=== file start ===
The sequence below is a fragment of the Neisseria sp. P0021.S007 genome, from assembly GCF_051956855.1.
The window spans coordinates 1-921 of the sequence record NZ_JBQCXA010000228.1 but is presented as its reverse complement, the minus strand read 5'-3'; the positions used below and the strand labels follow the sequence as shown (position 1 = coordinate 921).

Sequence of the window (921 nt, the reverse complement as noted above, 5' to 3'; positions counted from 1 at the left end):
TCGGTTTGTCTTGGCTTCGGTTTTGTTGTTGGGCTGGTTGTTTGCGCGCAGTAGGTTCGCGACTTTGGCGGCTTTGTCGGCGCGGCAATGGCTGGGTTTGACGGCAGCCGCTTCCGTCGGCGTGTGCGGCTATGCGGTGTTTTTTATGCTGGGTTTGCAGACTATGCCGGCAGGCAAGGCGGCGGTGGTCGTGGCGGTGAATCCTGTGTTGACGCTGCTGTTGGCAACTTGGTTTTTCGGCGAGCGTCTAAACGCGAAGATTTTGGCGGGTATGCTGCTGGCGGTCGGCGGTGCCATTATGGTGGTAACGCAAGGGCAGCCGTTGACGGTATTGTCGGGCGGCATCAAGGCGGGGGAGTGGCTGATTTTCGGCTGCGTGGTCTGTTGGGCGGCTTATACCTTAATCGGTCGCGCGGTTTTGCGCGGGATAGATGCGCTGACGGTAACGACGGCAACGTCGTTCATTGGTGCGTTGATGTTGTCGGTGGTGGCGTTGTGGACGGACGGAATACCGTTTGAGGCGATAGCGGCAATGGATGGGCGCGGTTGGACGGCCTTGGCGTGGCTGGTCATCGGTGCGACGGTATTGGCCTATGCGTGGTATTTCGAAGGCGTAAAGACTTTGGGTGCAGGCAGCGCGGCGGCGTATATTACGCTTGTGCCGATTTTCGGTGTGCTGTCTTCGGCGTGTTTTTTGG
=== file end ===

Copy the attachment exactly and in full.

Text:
The sequence below is a fragment of the Neisseria sp. P0021.S007 genome, from assembly GCF_051956855.1.
The window spans coordinates 1-921 of the sequence record NZ_JBQCXA010000228.1 but is presented as its reverse complement, the minus strand read 5'-3'; the positions used below and the strand labels follow the sequence as shown (position 1 = coordinate 921).

Sequence of the window (921 nt, the reverse complement as noted above, 5' to 3'; positions counted from 1 at the left end):
TCGGTTTGTCTTGGCTTCGGTTTTGTTGTTGGGCTGGTTGTTTGCGCGCAGTAGGTTCGCGACTTTGGCGGCTTTGTCGGCGCGGCAATGGCTGGGTTTGACGGCAGCCGCTTCCGTCGGCGTGTGCGGCTATGCGGTGTTTTTTATGCTGGGTTTGCAGACTATGCCGGCAGGCAAGGCGGCGGTGGTCGTGGCGGTGAATCCTGTGTTGACGCTGCTGTTGGCAACTTGGTTTTTCGGCGAGCGTCTAAACGCGAAGATTTTGGCGGGTATGCTGCTGGCGGTCGGCGGTGCCATTATGGTGGTAACGCAAGGGCAGCCGTTGACGGTATTGTCGGGCGGCATCAAGGCGGGGGAGTGGCTGATTTTCGGCTGCGTGGTCTGTTGGGCGGCTTATACCTTAATCGGTCGCGCGGTTTTGCGCGGGATAGATGCGCTGACGGTAACGACGGCAACGTCGTTCATTGGTGCGTTGATGTTGTCGGTGGTGGCGTTGTGGACGGACGGAATACCGTTTGAGGCGATAGCGGCAATGGATGGGCGCGGTTGGACGGCCTTGGCGTGGCTGGTCATCGGTGCGACGGTATTGGCCTATGCGTGGTATTTCGAAGGCGTAAAGACTTTGGGTGCAGGCAGCGCGGCGGCGTATATTACGCTTGTGCCGATTTTCGGTGTGCTGTCTTCGGCGTGTTTTTTGG